My Way Back to Hijab


Some things are, like they say, one step forward and two steps back.  But, as guest writer Bisma shares, with pure intentions and persistence, and help from Allah ta’ala, it’s possible to come out ahead.

My hijab story is like a secret diary no one should ever read. It is filled with horrible facts about me and points to my mistakes and weaknesses. My journey to hijab is filled with fear, negativity and regret. So I warn you: read with caution.

The most important thing you should know is that I used to wear hijab, but eventually took it off. I hate saying it, admitting to the world that I was one of those ignorant girls who went backwards after putting on the hijab, instead of moving forward with my deen. But it’s what I did and I can’t change that.

I first put on the hijab due to an extreme iman rush after an Islamic conference and pressure I felt from my community members, because, masha’Allah, almost all the girls I knew already wore hijab and were so religious. I always felt like an outcast not wearing it, so I decided to just do it.

After putting on the scarf, however, I was extremely self-cautious. I would feel fine wearing it when I was around my religious friends; but, when I was with other “normal” people, I was ashamed. I tried to cover while still blending in: wearing hoods and hats to cover my hair, instead of proper hijab. I didn’t understand that “hijab” was true modesty, not only in dress, but in actions as well. I treated the hijab simply as a cloth on my head.

During that period, I regretted the day I decided to wear the hijab and every bone in my body screamed at me to take it off, but I was afraid of what people would think of me. So I continued my self-loathing and wore the scarf. I felt horrible because I knew I wasn’t getting reward from Allah ta’ala. After all, I only kept on my hijab from fear of people’s judgment, rather than fulfilling the command of my Lord.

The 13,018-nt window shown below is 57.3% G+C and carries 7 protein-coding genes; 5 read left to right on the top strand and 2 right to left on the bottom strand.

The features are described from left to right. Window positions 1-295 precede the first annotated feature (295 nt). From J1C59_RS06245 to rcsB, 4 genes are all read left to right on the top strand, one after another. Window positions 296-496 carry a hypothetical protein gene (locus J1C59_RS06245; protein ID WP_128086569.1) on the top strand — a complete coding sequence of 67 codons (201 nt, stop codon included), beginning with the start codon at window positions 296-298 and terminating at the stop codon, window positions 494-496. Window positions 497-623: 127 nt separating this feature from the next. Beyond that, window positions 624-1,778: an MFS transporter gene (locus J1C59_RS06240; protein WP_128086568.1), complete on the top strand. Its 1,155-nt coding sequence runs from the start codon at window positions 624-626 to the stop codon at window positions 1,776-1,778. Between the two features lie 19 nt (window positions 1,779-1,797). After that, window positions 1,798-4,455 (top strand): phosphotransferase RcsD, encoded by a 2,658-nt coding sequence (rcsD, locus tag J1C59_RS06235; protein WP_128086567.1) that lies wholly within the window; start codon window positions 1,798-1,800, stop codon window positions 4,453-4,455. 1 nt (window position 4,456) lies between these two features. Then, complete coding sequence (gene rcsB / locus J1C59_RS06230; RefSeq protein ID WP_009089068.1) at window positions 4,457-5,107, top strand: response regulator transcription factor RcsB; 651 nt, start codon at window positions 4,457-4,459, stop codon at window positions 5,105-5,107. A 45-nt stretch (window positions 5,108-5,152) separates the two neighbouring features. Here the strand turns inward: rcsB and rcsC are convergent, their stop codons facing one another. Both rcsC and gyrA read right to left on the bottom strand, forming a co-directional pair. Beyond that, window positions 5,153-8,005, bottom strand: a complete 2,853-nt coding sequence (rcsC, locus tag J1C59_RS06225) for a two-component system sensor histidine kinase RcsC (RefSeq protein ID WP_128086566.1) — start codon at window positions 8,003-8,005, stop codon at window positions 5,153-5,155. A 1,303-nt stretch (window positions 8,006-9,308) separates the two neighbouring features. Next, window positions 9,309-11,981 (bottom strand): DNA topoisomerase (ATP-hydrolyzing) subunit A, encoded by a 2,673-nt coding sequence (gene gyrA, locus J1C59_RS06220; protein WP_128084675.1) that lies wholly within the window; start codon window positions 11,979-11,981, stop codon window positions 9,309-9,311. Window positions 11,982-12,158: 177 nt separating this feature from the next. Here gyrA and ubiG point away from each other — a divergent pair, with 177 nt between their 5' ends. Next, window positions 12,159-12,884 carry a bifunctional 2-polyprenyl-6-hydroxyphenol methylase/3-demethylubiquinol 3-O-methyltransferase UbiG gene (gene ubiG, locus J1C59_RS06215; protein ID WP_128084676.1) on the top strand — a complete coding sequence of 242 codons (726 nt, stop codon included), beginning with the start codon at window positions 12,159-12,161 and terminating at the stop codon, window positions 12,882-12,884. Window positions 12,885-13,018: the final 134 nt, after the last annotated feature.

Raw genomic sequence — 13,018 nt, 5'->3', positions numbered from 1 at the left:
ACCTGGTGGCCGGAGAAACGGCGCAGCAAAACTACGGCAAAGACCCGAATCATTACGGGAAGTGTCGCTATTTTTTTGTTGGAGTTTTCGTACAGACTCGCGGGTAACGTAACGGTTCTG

The regret continued and became stronger each day. I woke up miserable, knowing I had to put on my hijab. I hated going out, especially with my husband, because I felt that every other girl looked beautiful to him except me. His consolation only made it worse. I didn’t believe him when he said I looked beautiful, because I felt ugly, inside and out. I was always irritated and fighting with everyone around me.

After two years of my ongoing battle with the hijab, my nafs finally won, leaving my iman scattered to pieces. I shed the command of my Judge. I couldn’t handle it anymore. But taking off my scarf didn’t give me the relief I was looking for. I still had regret. Sure, I was happier sometimes because I got to do my hair, but I felt really bad and disappointed in myself. This time, when I was around my religious friends, I felt ashamed. I felt like I was less than them. I knew I wasn’t happy before, but at least I had been following Allah’s command. Now, I still had regret and I was disobeying. It was a lose-lose situation.

I tried to console myself whenever the regret kicked in, telling myself that at least I was a good person that prayed, fasted and dressed modestly. But I always knew in the back of my mind that I was disobeying Allah subhanahu wa ta’ala, every second of everyday that I was in front of non-mahrams. My biggest fear was dying without wearing the hijab.

A year and half after taking off the hijab, I went to hajj with my husband, alhamdulillah. It was quite the experience, but I did not cover when I came back home. SubhanAllah! Now the guilt was doubled. Everyone was calling me “Hajji,” but I felt like a big fraud, a failure. While I was discussing hajj with a few people, someone said, “A sign that your hajj has been accepted is if you change after completing it.”

I immediately felt foolish. I knew I hadn’t changed all that much even though my reoccurring du’aa at hajj was that I would wear the hijab. This statement slowly brought about the change I needed. At that point, I knew I had to wear hijab again. I had to make a difference in my life and gain Allah’s ta’ala’s love.

I thought about putting on the hijab everyday after that. Every morning I would wake up and say to myself, “Today is the day…” but it never was. I walked around everyday with a smile on my face, even though I was constantly in battle with my nafs.